Well, I tried it at class, and poor Angus looked so bumfuzzled. But we tried it again when we got home and, lo and behold, all of the sudden he just GOT it. Then he was absolutely adorable, overcompensating with this veeeeery exaggerated neck-stretch to make absolutely certain it got into Mom's hand. LOL! LOL! Oh my gosh, if he was any cuter I couldn't stand it.

    Sorry that got so long! I'm just having a good time in Open, and I really thought I was going to hate it.

    As for the prong collar for the other owners, +1. But they have a "no prong or choke" rule. This rule made it lots of fun for me with Angus last night. My arms are sore. LOL

  5. Remove Advertisements
    JustLabradors.com
    Advertisements
     

  6. #4
    luke from georgia is offline Senior Member
    Join Date
    Mar 2009
    Posts
    5,915

    Default

    Quote Originally Posted by AngusFangus View Post
    Then he was absolutely adorable, overcompensating with this veeeeery exaggerated neck-stretch to make absolutely certain it got into Mom's hand. LOL! LOL! Oh my gosh, if he was any cuter I couldn't stand it.
    i bet you were tickled and likely giggling out loud seeing this. so cute! it's moments like these that make is worth all the time spent on teaching and waiting, waiting for that lightbulb to turn on.

    "Properly trained, a man can be dog's best friend." ~ Corey Ford

  7. #5
    dweck's Avatar
    dweck is offline Senior Member
    Join Date
    Feb 2009
    Location
    SePA
    Posts
    10,257

    Default

    Quote Originally Posted by AngusFangus View Post
    Does Wes like to retrieve other things besides dumbbells?
    At one point he would. Unfortunately, it was early on (he'd retrieve toys that DW#3 would toss out of her playpen -- DW#3 is now eight years old, btw, so you can see how long ago THIS was...).

    If I were to try it now, I can just imagine the look I'd get from him:

    "Retrieve. THAT? Are you joking? YOU threw it out there, chucklehead. YOU go get it."

    Kelrobin Cleveland Street Denizen, CGC, RN [Parker]

    "Dear George: Remember, no man is a failure who has friends. Thanks for the wings. Love, Clarence" -- IAWL Screenplay (1946)

  8. #6
    Clanceycanuck is offline Senior Member
    Join Date
    Feb 2009
    Location
    Barrie, Ontario
    Posts
    21,482

    Default

    Connie so glad you are making progress and continuing to stimulate Angus and Simon.

    Dan - your conversations w/ Wes just make me laugh.

  9. #7
    3TailsWaggin's Avatar
    3TailsWaggin is offline Senior Member
    Join Date
    Feb 2009
    Posts
    10,258

    Default

    Well if I lived closer, ya'll could come do agility with me

    What did you work on in class? Are the folks with the Weims repeaters?

    I really enjoy agility, a lot more than obedience. I like obedience, but I LOVE agility, it's never boring, courses always are different and challenging. I love walking new courses and figuring out how I'll run my dogs on it, and when you have more than one dog, you get to figure how to run it for each dog!

    Hang in there with the agility, I think you'll like it

  10. #8
    AngusFangus is offline Senior Member
    Join Date
    Apr 2009
    Posts
    12,586

    Default

    [email protected]"you get it, chucklehead!"

    Linda, we spent a few minutes working on basic obedience. Then we did tunnels and tire with the assistant. After half the class we switched to the main instructor.

    She spent a lot of time having us walk the dogs through a ladder lying on the ground. I guess it's supposed to teach rear-end awareness? Also spent some time teaching them to walk on a plank on the ground...this was maybe the one thing I actually did like better in this class, as our other class went straight to the dog walk at full height. We finished up with going over the A-frame, also at a reduced pitch/height/whatever.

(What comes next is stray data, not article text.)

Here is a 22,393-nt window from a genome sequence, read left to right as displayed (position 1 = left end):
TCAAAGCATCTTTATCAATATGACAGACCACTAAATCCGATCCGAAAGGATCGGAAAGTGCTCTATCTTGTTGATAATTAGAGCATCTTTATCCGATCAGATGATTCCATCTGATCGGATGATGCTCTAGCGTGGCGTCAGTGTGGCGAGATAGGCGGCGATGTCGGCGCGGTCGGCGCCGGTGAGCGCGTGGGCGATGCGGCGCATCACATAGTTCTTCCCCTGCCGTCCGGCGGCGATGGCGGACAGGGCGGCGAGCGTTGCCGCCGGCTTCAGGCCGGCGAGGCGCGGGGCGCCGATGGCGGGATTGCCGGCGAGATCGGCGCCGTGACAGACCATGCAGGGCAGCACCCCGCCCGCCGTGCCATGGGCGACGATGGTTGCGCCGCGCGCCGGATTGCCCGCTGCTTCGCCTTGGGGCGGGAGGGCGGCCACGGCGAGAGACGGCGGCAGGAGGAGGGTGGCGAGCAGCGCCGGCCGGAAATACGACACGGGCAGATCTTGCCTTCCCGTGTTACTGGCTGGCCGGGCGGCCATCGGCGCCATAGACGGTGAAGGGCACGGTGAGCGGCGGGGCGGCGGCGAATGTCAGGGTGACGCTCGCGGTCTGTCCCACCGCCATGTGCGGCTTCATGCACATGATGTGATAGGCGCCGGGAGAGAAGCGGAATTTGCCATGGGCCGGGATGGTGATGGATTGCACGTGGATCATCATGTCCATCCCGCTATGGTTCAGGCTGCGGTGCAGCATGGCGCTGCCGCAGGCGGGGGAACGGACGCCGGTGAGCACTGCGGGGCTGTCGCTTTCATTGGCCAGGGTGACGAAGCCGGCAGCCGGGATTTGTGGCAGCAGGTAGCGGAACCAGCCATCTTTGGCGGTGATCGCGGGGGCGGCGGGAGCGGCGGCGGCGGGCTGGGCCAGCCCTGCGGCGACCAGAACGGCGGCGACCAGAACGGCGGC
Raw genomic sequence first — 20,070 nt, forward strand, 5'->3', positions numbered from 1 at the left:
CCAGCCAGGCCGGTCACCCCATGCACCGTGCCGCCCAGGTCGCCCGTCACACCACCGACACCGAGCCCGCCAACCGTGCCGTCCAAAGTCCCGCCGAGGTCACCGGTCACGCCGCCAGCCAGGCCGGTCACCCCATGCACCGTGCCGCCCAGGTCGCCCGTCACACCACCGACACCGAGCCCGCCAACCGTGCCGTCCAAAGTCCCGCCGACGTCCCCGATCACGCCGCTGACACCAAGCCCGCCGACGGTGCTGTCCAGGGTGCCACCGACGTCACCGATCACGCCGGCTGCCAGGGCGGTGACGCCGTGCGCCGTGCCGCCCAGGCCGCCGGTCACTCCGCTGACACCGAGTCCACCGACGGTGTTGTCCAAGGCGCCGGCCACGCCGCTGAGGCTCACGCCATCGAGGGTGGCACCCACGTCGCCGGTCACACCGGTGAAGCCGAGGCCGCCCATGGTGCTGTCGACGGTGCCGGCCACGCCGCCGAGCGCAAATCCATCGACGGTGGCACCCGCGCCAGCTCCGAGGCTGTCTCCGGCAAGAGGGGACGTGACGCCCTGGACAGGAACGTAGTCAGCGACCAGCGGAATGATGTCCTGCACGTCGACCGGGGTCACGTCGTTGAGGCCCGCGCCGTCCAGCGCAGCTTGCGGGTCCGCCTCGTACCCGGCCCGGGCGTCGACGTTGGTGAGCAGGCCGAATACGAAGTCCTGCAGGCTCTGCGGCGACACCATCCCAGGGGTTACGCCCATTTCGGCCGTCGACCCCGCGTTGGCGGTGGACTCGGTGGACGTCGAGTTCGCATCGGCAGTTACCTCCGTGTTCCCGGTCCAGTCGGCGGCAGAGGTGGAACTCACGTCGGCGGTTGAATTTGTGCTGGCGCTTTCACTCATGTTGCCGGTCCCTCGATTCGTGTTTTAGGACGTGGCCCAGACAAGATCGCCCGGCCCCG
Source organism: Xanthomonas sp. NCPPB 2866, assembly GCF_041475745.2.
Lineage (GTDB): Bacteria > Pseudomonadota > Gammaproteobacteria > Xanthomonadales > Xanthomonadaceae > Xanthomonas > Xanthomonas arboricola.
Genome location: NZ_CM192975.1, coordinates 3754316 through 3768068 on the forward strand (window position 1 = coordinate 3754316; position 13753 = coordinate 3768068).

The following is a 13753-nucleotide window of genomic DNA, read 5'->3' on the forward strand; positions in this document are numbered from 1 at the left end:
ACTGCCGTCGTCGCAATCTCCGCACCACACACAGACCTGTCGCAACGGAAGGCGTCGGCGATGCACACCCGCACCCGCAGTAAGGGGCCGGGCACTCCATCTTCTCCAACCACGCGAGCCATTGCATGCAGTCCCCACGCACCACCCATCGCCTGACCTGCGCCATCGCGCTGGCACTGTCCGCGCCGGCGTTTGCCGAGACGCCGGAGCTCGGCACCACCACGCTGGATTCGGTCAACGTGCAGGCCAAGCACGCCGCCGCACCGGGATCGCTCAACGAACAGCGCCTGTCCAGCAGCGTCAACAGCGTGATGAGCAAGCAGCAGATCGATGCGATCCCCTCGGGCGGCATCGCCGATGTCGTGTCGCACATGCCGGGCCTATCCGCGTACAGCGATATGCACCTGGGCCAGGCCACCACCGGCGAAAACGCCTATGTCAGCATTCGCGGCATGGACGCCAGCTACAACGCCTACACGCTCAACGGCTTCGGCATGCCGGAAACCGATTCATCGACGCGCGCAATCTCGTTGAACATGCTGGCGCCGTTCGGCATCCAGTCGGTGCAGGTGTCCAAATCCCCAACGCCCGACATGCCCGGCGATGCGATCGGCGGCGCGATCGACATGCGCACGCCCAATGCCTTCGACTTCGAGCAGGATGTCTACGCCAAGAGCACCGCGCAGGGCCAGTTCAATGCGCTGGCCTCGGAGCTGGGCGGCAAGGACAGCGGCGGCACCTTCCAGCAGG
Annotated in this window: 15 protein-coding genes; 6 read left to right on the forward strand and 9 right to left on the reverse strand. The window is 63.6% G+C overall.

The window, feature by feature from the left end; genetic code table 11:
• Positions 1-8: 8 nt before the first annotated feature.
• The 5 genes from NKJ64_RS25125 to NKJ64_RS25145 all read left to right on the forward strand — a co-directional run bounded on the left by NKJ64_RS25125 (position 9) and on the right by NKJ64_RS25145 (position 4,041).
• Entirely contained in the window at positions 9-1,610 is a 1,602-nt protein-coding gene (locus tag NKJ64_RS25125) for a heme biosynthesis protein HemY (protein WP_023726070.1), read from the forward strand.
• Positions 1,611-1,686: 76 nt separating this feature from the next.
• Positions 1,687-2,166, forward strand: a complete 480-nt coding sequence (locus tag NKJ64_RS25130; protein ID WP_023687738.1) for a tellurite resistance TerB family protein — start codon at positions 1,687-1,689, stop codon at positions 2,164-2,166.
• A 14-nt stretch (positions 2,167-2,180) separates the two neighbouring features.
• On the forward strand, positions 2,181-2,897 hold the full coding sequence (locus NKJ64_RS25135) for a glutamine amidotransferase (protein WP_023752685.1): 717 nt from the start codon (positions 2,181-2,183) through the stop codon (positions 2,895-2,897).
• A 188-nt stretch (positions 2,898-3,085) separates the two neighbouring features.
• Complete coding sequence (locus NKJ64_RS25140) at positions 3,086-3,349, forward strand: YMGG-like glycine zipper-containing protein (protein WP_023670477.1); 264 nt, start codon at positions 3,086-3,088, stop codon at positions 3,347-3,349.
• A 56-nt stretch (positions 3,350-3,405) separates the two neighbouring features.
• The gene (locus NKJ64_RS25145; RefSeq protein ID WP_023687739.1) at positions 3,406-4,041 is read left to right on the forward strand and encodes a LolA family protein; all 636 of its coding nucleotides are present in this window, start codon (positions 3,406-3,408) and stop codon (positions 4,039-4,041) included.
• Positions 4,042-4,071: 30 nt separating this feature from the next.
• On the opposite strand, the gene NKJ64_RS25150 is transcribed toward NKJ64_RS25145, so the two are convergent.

If you move to Murfreesboro, I'll come take agility from you.

  11. #9
    YellowJakesMom's Avatar
    YellowJakesMom is offline Senior Member
    Join Date
    Feb 2009
    Posts
    5,276

    Default

    Glad you all got to have fun together! One thing I love about agility is seeing the dogs that enjoy it really get into it I bet you and Kevin can make a lot of the equipment to practice with too (weave polls, jumps, table, etc.).

    It's funny to see how different clubs handle reinforcement and punishment in agility training. We first took lessons at an "agility only" club. They were very clear that ZERO punishment would be tolerated, right down to flat collars only. Their opinion was that agility was to be fun for the dog and handler, not a job, not something they were forced to do. The club we take lessons at now is a "training club" that offers flyball, rally, obedience, puppy, agility, TDI, etc. Numerous times the instructor has used the phrase "Punish her, she's ignoring you!" to a classmate and it really makes me cringe. I guess I just adopted more of the first club's mentality - if the dog doesn't like agility, don't force it, find something else to do!

    Oh, and we did the ladder for.ev.er. Jake crashed through every time. Charlotte's doing it now, she also doesn't care one bit about hitting the bars, stepping on them, tripping, etc. Hope you guys keep on having fun!

    Only after the last tree has been cut down, only after the last river has been poisoned, only after the last fish has been caught, only then will you find that money cannot be eaten. - Cree prophecy

  12. #10
    3TailsWaggin's Avatar
    3TailsWaggin is offline Senior Member
    Join Date
    Feb 2009
    Posts
    10,258

    Default

    Oddly enough, the adult dogs need to start with low contacts and a lot of on the ground training... which is why I really like starting puppies, the earlier the better. When puppies get on the equipment they have no fear, it makes their transition to adult training on the equipment so much easier. Every pup that has started with me is fearless on the equipment. Some adult dogs we take weeks just to get them over the A-frame, etc.

Similar Threads

  1. Obedience class three!
    By kdryan in forum Lab Chat
    Replies: 4
    Last Post: 07-19-2009, 09:05 PM
  2. Obefience class...
    By kdryan in forum Lab Chat
    Replies: 3
    Last Post: 07-05-2009, 05:56 AM

Bookmarks

Posting Permissions

  • You may not post new threads
  • You may not post replies
  • You may not post attachments
  • You may not edit your posts
  •  
 

1 2 3 4 5 6 7 8 9 10 11 12 13 14 15 16 17 18 19 20 21 22 23 24 25